READISCOVERY - the contest 


How would you write an evocative story without referring to blue skies, handsome princes, dark corners, disappearing objects, etc.? How will you tell a story using all the senses except that of sight?

Many stories are being published in Braille, and that is a wonderful trend. With modern technology, any text can be scanned and printed in Braille, or even read out to a person using assistive software. But do meanings of visually descriptive words become accessible too?

READISCOVERY is an opportunity for blind, VI  and sighted writers to explore and share their imagination and talent. It is also an opportunity for everyone to think out of the visual box.

Contest Concept & Coordination: Anita Iyer Narayan



The contest is for writers who are

Blind / Visually Impaired.

This time, Sighted Writers are also welcome to the challenge. 

The idea is to encourage everyone to explore their imagination and writing skills.

The stories must appeal to and be understood by people who are blind from birth. Themes could from any genre and not necessarily about someone who is blind. It must not be a biography.

*Writers who are blind can engage scribes or translators.


[Only for Blind writers]

Frist Prize: Rupees 10,000/-

Second Prize: Rupees 7500/-

Third Prize: Rupees 5000/-

Winning entries will be published on

EKansh Trust and HarperCollins

​website and SM pages.

This time we invite sighted writers to participate too. However, there's a registration fee of Rupees 300/- and no prizes since this is primarily an opportunity for blind writers to explore and share their imagination and talent.

Winning entries will be published on our website and social media pages with due credit.

HarperCollins will help edit, and publish the winning entries on their website. 

Please write to for details. 

Certificates will be awarded to all participants.

Visit this page for stories from our last contest. Our rules will be more strictly followed this time.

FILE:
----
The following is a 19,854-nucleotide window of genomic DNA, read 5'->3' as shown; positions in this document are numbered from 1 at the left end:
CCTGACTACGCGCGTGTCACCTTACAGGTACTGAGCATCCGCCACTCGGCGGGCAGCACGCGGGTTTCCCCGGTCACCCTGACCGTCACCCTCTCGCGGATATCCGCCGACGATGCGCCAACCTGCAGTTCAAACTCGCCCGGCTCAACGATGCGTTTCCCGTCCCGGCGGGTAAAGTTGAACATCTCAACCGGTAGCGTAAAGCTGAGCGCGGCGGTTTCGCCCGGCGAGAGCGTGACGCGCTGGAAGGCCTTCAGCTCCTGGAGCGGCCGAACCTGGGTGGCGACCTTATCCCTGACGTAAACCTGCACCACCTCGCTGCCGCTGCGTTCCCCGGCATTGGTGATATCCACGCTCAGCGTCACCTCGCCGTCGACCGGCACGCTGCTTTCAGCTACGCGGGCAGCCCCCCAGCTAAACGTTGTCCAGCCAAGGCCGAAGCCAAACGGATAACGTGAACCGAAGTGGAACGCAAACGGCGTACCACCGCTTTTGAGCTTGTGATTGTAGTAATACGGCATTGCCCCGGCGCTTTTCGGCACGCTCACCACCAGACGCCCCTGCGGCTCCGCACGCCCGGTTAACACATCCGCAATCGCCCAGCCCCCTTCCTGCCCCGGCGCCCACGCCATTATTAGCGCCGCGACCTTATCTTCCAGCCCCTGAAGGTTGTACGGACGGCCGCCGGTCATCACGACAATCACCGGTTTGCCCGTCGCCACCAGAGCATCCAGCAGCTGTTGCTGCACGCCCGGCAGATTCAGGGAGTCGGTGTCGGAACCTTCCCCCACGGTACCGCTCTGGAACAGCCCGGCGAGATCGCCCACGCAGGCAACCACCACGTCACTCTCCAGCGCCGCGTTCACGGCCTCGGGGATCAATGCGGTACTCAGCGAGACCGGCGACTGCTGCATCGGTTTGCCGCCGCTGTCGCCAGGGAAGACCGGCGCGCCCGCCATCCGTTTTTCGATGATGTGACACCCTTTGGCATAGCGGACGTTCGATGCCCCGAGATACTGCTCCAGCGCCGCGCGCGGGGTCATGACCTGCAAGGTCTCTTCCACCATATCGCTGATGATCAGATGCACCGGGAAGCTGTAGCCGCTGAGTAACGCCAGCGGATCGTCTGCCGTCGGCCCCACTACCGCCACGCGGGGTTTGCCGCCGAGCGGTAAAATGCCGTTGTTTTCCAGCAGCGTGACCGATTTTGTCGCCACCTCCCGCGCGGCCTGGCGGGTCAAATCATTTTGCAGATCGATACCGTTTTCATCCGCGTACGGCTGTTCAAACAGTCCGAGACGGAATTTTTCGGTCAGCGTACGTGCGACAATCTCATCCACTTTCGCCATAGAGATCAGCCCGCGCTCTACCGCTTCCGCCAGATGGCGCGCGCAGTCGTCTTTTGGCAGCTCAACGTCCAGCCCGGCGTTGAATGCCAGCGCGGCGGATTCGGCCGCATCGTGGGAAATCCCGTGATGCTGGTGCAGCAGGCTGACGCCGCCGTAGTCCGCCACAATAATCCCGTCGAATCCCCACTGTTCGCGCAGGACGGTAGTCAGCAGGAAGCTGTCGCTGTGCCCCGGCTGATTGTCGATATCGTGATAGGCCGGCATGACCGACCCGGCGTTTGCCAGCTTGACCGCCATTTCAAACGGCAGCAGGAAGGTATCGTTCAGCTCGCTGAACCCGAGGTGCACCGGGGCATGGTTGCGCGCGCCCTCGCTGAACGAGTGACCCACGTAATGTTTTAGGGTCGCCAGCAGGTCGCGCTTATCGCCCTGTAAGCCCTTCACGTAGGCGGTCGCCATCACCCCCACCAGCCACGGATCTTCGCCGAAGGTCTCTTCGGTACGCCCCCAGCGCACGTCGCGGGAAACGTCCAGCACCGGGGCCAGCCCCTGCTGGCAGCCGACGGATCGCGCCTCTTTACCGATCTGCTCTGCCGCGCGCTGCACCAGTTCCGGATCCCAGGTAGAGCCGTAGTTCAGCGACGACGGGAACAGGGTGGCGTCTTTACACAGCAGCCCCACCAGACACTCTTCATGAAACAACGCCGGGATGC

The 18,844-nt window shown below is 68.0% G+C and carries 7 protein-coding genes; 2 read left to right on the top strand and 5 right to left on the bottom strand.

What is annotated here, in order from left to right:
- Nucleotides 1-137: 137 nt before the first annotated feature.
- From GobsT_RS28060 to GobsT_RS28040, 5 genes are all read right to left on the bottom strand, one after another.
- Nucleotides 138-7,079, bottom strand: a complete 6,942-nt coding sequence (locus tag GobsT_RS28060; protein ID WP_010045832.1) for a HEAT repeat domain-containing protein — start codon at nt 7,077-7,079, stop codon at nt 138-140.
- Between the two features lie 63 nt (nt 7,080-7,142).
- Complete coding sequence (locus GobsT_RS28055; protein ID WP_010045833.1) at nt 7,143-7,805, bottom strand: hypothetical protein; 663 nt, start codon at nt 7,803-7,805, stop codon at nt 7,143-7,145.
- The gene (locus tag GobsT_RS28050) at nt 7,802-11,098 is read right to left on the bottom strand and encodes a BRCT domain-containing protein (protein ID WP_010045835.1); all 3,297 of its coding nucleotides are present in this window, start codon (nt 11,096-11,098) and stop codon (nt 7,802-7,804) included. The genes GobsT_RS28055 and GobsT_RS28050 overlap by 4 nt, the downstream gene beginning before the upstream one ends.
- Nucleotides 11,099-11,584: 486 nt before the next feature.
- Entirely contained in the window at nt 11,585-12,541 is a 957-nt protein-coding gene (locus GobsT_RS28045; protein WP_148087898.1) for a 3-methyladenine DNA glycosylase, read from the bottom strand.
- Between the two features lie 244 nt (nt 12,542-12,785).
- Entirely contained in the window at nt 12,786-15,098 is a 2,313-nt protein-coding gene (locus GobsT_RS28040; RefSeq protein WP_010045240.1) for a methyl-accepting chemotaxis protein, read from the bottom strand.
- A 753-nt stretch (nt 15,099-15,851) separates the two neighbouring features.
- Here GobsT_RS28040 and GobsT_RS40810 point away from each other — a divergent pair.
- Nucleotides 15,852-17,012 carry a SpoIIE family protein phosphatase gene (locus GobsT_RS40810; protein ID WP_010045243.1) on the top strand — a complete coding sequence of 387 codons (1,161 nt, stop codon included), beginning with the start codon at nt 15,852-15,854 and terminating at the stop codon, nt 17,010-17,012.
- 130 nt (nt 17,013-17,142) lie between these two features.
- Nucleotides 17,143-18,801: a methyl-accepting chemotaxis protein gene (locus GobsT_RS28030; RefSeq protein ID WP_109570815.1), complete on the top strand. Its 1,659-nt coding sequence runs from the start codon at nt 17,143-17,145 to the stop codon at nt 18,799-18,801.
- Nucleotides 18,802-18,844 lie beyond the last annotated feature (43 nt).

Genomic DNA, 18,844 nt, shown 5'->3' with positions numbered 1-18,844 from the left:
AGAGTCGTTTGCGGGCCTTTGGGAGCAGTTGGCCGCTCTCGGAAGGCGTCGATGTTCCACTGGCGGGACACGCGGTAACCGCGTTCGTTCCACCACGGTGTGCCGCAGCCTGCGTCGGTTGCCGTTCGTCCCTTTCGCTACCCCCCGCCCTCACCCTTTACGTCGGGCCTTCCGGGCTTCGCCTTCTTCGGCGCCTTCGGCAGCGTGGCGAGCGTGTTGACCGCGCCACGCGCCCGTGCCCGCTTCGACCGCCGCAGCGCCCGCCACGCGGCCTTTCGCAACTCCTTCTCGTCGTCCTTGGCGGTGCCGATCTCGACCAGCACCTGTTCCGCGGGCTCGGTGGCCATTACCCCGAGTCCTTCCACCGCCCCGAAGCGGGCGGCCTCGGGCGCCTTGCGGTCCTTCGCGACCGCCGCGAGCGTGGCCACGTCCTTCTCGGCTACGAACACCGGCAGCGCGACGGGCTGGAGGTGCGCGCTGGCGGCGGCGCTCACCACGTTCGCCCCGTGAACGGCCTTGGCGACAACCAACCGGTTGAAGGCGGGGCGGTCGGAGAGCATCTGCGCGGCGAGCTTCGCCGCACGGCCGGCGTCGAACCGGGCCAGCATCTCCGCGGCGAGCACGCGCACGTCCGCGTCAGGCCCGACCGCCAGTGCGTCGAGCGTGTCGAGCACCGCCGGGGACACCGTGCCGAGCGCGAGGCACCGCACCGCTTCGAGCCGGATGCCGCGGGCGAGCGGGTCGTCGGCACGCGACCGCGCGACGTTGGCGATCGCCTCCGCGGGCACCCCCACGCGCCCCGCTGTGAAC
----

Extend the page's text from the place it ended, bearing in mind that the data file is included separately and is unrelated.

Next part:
It is wonderful to have extremely accomplished judges on our panel. Their profiles are given below. 

We were asked why the contest is being held in English Language Story Writing only. We welcome all stories, and have requested writers to use translators [virtual and real time] to send us their entries. The Judges are all fluent in English and since we cannot possibly have judges who know all written scripts and languages, we are restricting our entries to English. Winning stories can always be translated by volunteers to other languages. The main criterion is that all stories are FULLY understood by the readers

..Anita Iyer Narayan

Nikita Raut:

She wears many hats and has won many accolades, the most prestigious and recent one being the “National Award in the category of best Employee [Visual impairment] conferred upon her by the Ministry of Social justice and Empowerment” Awarded by the Honourable President of India. She is also 40 Under 40 winner of the HR Award 2018-19 constituted by Jombay for excellency in the HR profession having competed with over 1600 HR professionals from different industries in the country.

 Classical music exponent [ MA – vocal], PHD HRM aspirant, she joined Bank of Baroda in 2009 as Manager HR and in a short span of time, earned 3 promotions and rose to the senior leadership level of Assistant General Manager in the bank, thus becoming the youngest and also the first blind employee in the Bank to rise up to this senior level.

 A motivational speaker Human Resources leader with more than a decade of experience, she has been influencing, developing, and motivating people across the country to transform lives. Though 100 % blind by birth she is efficient in independently operating computers and mobile phone just as any sighted person with help of a screen reading software.

 Born without sight but a great vision, she believes “No adversity has the power over us, it is our attitude that defines our success in life”



Sameer Latey:

 Mumbai-based Chartered Accountant with over 20 years of work experience in leading private-sector companies, currently working as Senior Manager in the Accounts Consolidation department at Reliance Industries Ltd.

 He has been felicitated by the Institute of Chartered Accountants of India (ICAI) at their annual awards function in January 2020 under the “Differently abled Chartered Accountants” category. He also received a Certificate of Appreciation from the Income-tax department in August 2020 for assisting in making the Income-tax website accessible to screenreaders & for assisting in making the Income-tax return forms screen reader-accessible.